Looked after children put in custody are often released with inadequate social services support, chief inspector of prisons Nick Hardwick has said.
Children aged 15-18 in local authority care are over-represented among young people in custody, with around 400 of them held at any one time.
A review by Mr Hardwick The care of looked after children in custody, carried out for the Youth Justice Board, said closer working between custody teams and social workers was needed to support these children’s successful reintegration into society on release.
“Worryingly, a third of custody safeguarding teams felt that some social workers tried to end their involvement while the young person was in custody,” the report said.
It found that staff at several young offender institutions were unclear about the entitlements of looked after children, and several viewed it as the local authority’s responsibility to make arrangements for release.
Accommodation was often not confirmed until close to release, affecting employment or education opportunities, while some were placed in unsuitable bed and breakfast accommodation;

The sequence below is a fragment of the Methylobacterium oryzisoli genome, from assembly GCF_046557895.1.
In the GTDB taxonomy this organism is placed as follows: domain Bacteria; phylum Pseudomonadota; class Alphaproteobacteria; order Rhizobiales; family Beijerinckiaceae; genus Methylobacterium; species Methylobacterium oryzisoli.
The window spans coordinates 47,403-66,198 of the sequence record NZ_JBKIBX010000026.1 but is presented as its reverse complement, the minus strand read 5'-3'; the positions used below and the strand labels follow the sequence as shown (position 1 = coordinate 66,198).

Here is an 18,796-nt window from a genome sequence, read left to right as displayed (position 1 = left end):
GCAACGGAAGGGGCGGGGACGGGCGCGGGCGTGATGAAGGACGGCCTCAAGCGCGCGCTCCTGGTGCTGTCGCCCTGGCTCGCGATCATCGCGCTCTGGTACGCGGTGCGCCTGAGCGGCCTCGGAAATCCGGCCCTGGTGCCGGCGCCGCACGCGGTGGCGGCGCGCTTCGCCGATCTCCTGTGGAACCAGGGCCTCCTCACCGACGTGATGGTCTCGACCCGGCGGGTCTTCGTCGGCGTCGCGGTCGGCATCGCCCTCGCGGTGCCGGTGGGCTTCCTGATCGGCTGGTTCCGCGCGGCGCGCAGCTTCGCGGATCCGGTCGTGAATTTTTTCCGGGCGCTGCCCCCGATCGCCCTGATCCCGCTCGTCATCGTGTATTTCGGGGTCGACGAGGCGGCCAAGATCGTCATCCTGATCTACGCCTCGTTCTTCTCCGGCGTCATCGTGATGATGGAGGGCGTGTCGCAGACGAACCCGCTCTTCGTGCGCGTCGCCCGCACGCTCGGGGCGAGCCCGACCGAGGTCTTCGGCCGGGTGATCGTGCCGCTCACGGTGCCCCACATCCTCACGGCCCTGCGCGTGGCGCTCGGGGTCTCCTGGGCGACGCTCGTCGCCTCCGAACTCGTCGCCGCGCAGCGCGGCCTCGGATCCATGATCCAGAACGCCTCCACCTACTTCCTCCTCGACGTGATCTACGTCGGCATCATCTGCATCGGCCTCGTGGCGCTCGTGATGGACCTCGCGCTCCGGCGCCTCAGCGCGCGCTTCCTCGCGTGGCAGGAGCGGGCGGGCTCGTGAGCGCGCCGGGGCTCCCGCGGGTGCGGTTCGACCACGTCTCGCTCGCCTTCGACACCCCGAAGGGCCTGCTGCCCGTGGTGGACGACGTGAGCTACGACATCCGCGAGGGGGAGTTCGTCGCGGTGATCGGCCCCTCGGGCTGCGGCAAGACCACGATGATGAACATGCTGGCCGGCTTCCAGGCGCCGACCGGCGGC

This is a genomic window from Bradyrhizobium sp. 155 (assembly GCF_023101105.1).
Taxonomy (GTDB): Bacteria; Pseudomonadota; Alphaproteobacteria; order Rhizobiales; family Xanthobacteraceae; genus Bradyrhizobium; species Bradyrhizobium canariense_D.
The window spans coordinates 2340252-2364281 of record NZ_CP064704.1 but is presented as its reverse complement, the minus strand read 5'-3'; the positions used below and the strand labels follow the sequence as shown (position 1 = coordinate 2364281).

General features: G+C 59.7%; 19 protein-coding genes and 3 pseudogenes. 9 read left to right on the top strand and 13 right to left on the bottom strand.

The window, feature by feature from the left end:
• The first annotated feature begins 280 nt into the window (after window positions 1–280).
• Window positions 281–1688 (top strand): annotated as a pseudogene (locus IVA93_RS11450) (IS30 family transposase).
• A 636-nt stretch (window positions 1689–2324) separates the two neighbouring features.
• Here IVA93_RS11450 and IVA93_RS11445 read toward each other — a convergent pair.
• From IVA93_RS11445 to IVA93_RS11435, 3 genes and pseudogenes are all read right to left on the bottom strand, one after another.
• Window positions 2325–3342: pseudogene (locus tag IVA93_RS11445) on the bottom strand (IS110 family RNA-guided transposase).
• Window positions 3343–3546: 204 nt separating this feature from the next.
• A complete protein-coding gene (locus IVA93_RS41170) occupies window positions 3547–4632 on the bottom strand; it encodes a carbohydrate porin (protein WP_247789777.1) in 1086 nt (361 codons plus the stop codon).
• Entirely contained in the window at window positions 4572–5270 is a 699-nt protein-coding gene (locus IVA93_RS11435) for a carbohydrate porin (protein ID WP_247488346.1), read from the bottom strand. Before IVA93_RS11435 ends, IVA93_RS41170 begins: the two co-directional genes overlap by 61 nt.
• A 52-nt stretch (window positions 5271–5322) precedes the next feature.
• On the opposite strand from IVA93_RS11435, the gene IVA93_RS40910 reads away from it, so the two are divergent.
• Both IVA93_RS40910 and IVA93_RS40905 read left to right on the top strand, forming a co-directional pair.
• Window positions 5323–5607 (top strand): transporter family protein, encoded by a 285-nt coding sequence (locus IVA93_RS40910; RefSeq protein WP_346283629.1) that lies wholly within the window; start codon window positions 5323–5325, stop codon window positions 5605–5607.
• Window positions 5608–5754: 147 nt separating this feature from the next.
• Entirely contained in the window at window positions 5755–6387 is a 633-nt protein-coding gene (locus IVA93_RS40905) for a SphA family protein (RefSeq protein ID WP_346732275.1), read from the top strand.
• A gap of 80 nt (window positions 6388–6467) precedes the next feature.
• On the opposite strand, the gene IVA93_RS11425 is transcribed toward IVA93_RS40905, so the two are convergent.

Mr Hardwick said: “This report concludes that far too many of the same findings identified by earlier reports remain a serious concern.
“Looked after children are a particularly vulnerable section of the youth custody population and it is vital that social workers both in the institution and in the community are available and willing to help prepare them for release.”
He recommended that the YJB and the Department for Education should agree a strategy to coordinate services for looked after children in custody, and that there should be a designated social worker within each young offenders’ institution with responsibility for working with local authorities on preparations for children being released.